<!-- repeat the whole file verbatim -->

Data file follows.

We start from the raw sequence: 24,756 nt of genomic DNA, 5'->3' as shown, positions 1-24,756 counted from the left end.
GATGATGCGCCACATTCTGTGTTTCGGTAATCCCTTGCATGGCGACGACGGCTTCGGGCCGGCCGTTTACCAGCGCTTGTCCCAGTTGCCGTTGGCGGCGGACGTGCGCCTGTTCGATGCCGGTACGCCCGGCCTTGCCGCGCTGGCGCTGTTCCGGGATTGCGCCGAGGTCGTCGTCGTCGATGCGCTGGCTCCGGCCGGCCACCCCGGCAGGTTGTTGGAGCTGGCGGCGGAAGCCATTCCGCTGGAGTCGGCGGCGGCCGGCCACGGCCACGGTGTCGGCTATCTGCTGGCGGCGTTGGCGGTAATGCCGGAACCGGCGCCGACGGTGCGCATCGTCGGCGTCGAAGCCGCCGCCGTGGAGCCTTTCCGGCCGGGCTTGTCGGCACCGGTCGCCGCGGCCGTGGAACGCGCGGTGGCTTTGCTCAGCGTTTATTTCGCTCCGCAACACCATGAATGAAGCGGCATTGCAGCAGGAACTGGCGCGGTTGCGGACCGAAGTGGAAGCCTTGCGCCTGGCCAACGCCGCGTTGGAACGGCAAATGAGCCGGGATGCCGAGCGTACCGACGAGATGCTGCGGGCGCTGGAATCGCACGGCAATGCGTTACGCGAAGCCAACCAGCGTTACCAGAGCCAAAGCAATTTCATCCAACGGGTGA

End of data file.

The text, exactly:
We start from the raw sequence: 24,756 nt of genomic DNA, 5'->3' as shown, positions 1-24,756 counted from the left end.
GATGATGCGCCACATTCTGTGTTTCGGTAATCCCTTGCATGGCGACGACGGCTTCGGGCCGGCCGTTTACCAGCGCTTGTCCCAGTTGCCGTTGGCGGCGGACGTGCGCCTGTTCGATGCCGGTACGCCCGGCCTTGCCGCGCTGGCGCTGTTCCGGGATTGCGCCGAGGTCGTCGTCGTCGATGCGCTGGCTCCGGCCGGCCACCCCGGCAGGTTGTTGGAGCTGGCGGCGGAAGCCATTCCGCTGGAGTCGGCGGCGGCCGGCCACGGCCACGGTGTCGGCTATCTGCTGGCGGCGTTGGCGGTAATGCCGGAACCGGCGCCGACGGTGCGCATCGTCGGCGTCGAAGCCGCCGCCGTGGAGCCTTTCCGGCCGGGCTTGTCGGCACCGGTCGCCGCGGCCGTGGAACGCGCGGTGGCTTTGCTCAGCGTTTATTTCGCTCCGCAACACCATGAATGAAGCGGCATTGCAGCAGGAACTGGCGCGGTTGCGGACCGAAGTGGAAGCCTTGCGCCTGGCCAACGCCGCGTTGGAACGGCAAATGAGCCGGGATGCCGAGCGTACCGACGAGATGCTGCGGGCGCTGGAATCGCACGGCAATGCGTTACGCGAAGCCAACCAGCGTTACCAGAGCCAAAGCAATTTCATCCAACGGGTGA